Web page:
About six years ago I had a client come to me needing dram shop defense. To provide adequate representation, I entrenched myself in studying Indiana’s dram shop laws, and the rest is history. I discovered what I perceived as a need and opportunity to become an authority in a fairly specialized area of statutorily regulated law.
What advice would you give your younger self?
Sample life. Learn from your mistakes. Try to live so that someday you won’t have to wish you could tell your younger self anything.
If you hadn’t pursued a legal career, what do you imagine you might be doing?
I would probably be teaching high school history/social sciences and coaching (football, basketball, baseball). I was drawn to history at a young age, which ironically led me to my career path. When I was 14 years old, I was lead counsel for a mock trial in my eighth-grade social studies class. I made up my mind right then and there about law. If I hadn’t gone this direction, I would have most likely picked a profession where I could teach and mentor kids and coach student-athletes.
What do you gain from your involvement in The Penrod Society and other community involvement?
My experience as a member of The Penrod Society has been extremely rewarding over the last five years. I have been fortunate to develop lasting friendships, and I’m proud to play a part in organizing and holding our annual Penrod Arts Fair as well as other charitable events that occur throughout the year. It feels good to be part of an organization that impacts so many people by supporting and funding central Indiana arts organizations, schools, hospitals and other nonprofit groups.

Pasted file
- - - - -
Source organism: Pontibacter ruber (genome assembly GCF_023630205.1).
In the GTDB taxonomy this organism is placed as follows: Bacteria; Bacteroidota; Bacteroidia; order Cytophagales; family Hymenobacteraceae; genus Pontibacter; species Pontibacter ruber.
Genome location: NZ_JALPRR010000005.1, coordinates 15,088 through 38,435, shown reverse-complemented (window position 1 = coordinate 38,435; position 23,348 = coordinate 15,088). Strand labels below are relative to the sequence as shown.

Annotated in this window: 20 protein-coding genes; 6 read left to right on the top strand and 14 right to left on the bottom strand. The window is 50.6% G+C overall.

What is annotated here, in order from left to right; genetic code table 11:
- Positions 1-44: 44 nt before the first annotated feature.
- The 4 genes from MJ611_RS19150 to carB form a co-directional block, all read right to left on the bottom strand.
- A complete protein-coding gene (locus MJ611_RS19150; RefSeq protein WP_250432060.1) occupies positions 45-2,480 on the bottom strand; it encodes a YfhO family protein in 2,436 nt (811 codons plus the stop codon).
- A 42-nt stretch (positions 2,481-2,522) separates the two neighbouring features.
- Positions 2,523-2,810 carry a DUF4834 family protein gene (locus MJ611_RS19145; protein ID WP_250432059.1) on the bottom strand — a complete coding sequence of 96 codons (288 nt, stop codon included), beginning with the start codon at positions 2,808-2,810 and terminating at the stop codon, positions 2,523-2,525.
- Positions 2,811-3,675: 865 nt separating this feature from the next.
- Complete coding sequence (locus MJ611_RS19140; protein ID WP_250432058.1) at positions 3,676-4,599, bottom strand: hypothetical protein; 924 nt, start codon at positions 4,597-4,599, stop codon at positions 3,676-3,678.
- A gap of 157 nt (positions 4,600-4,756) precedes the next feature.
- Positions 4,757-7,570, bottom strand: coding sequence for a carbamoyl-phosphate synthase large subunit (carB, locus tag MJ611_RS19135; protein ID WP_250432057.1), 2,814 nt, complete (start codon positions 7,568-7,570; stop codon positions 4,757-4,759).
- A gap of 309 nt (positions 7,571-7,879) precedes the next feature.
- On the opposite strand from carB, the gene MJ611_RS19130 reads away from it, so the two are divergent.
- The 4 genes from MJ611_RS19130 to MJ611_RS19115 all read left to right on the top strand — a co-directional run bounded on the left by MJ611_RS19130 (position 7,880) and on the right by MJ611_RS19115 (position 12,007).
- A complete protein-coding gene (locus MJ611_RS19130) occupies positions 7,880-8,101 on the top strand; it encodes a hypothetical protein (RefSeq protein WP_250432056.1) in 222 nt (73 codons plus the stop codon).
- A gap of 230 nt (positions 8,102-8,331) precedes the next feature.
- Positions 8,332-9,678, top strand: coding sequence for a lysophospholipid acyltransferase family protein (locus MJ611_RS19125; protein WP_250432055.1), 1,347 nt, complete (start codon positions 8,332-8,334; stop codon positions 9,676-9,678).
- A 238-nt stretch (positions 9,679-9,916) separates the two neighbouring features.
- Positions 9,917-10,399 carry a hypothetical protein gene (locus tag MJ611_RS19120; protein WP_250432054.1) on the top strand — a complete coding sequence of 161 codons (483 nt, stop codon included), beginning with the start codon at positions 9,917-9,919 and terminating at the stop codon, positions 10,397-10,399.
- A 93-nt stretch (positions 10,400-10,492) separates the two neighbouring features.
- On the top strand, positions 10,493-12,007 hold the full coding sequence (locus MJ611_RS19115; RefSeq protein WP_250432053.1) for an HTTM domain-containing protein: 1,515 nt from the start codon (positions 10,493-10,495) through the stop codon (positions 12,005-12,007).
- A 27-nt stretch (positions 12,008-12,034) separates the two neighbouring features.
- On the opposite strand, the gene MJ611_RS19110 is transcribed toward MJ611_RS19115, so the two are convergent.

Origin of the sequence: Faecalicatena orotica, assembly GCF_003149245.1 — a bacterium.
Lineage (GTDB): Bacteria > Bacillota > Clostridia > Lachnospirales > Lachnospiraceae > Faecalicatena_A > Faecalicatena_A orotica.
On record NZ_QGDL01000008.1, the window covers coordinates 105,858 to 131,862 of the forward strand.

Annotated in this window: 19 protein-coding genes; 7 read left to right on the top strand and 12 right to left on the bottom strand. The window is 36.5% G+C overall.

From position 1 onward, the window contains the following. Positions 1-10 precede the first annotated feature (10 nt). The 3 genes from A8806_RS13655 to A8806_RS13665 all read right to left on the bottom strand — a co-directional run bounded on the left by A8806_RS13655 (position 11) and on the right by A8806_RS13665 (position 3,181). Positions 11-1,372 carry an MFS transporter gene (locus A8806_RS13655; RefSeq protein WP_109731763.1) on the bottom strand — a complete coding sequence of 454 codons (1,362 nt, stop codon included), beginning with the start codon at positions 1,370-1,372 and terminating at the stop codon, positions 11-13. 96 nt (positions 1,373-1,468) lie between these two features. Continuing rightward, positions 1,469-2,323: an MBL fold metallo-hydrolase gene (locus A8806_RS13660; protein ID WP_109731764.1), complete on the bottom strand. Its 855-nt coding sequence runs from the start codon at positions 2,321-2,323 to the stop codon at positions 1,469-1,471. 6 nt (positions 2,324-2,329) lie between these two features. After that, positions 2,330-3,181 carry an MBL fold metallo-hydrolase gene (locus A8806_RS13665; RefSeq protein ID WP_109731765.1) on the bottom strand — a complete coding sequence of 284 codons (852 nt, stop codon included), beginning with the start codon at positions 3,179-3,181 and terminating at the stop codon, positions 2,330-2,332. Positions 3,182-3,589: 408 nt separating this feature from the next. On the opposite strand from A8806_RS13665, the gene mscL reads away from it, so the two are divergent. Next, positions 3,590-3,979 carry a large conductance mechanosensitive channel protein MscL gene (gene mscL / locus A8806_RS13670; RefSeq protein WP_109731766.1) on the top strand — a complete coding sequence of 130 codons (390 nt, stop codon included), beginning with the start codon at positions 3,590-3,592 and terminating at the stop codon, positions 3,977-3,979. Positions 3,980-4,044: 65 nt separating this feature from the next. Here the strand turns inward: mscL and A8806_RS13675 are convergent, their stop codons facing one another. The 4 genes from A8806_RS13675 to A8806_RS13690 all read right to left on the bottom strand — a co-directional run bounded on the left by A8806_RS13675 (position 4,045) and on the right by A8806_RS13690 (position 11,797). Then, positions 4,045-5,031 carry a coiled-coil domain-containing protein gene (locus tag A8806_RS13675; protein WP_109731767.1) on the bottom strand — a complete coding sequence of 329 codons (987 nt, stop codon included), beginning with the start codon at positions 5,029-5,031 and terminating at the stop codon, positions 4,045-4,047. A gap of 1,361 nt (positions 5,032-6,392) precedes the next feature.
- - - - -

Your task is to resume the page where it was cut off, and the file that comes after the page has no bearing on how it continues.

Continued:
Who is someone who mentored you, and what did you learn from them?
I’d be remiss if I didn’t mention my father. He’s always championed me and continues to be a huge part of my support system to this day. Professionally speaking, I’ve been fortunate to have various mentors who have taught me valuable lessons. Above all others, I grew up learning from Tom Hays. Tom mentored me by example. Trying cases with him and watching and learning from him has taught me the importance of civility and professionalism. I’ve also learned the importance of creating meaningful relationships with other lawyers, and that just because litigation is contentious by nature, doesn’t mean you have to sacrifice the level of respect owed to opposing counsel.
Where do you see yourself professionally in another 10 years?
I see myself continuing to build and manage my firm’s ever-evolving tort practice with an eye always toward further developing professional and personal relationships. In addition to maintaining a busy litigation caseload, I see myself completing the registered civil mediator certification and hope to serve as a mediator down the road. I see myself continuing to take on leadership roles and speaking engagements within local and national professional organizations. I hope to be in a position to educate and mentor young lawyers. I’d like to leave the profession in better shape than I found it.•